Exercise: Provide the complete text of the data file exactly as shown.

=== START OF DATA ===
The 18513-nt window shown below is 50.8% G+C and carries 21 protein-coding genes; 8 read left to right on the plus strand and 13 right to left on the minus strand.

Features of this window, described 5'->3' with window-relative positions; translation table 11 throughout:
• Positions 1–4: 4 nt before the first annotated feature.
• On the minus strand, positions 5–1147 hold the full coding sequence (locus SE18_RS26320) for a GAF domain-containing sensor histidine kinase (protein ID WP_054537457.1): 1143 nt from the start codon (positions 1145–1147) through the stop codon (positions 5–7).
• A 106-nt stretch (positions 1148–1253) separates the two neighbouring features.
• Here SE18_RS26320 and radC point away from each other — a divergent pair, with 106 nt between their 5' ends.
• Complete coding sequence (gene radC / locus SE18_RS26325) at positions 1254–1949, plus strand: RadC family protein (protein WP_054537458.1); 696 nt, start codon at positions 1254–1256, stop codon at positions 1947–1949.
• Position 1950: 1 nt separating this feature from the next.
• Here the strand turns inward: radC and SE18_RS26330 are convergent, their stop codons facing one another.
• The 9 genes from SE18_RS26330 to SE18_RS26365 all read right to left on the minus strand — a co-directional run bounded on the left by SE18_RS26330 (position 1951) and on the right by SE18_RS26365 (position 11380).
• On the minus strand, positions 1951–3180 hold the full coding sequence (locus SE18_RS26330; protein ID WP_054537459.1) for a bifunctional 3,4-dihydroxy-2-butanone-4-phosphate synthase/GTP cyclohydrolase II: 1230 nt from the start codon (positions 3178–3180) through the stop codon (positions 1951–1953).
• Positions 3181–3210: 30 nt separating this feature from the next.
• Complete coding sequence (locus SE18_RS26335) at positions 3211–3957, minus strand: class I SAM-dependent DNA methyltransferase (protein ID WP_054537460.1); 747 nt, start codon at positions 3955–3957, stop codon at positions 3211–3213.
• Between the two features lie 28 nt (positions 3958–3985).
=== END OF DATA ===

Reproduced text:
The 18513-nt window shown below is 50.8% G+C and carries 21 protein-coding genes; 8 read left to right on the plus strand and 13 right to left on the minus strand.

Features of this window, described 5'->3' with window-relative positions; translation table 11 throughout:
• Positions 1–4: 4 nt before the first annotated feature.
• On the minus strand, positions 5–1147 hold the full coding sequence (locus SE18_RS26320) for a GAF domain-containing sensor histidine kinase (protein ID WP_054537457.1): 1143 nt from the start codon (positions 1145–1147) through the stop codon (positions 5–7).
• A 106-nt stretch (positions 1148–1253) separates the two neighbouring features.
• Here SE18_RS26320 and radC point away from each other — a divergent pair, with 106 nt between their 5' ends.
• Complete coding sequence (gene radC / locus SE18_RS26325) at positions 1254–1949, plus strand: RadC family protein (protein WP_054537458.1); 696 nt, start codon at positions 1254–1256, stop codon at positions 1947–1949.
• Position 1950: 1 nt separating this feature from the next.
• Here the strand turns inward: radC and SE18_RS26330 are convergent, their stop codons facing one another.
• The 9 genes from SE18_RS26330 to SE18_RS26365 all read right to left on the minus strand — a co-directional run bounded on the left by SE18_RS26330 (position 1951) and on the right by SE18_RS26365 (position 11380).
• On the minus strand, positions 1951–3180 hold the full coding sequence (locus SE18_RS26330; protein ID WP_054537459.1) for a bifunctional 3,4-dihydroxy-2-butanone-4-phosphate synthase/GTP cyclohydrolase II: 1230 nt from the start codon (positions 3178–3180) through the stop codon (positions 1951–1953).
• Positions 3181–3210: 30 nt separating this feature from the next.
• Complete coding sequence (locus SE18_RS26335) at positions 3211–3957, minus strand: class I SAM-dependent DNA methyltransferase (protein ID WP_054537460.1); 747 nt, start codon at positions 3955–3957, stop codon at positions 3211–3213.
• Between the two features lie 28 nt (positions 3958–3985).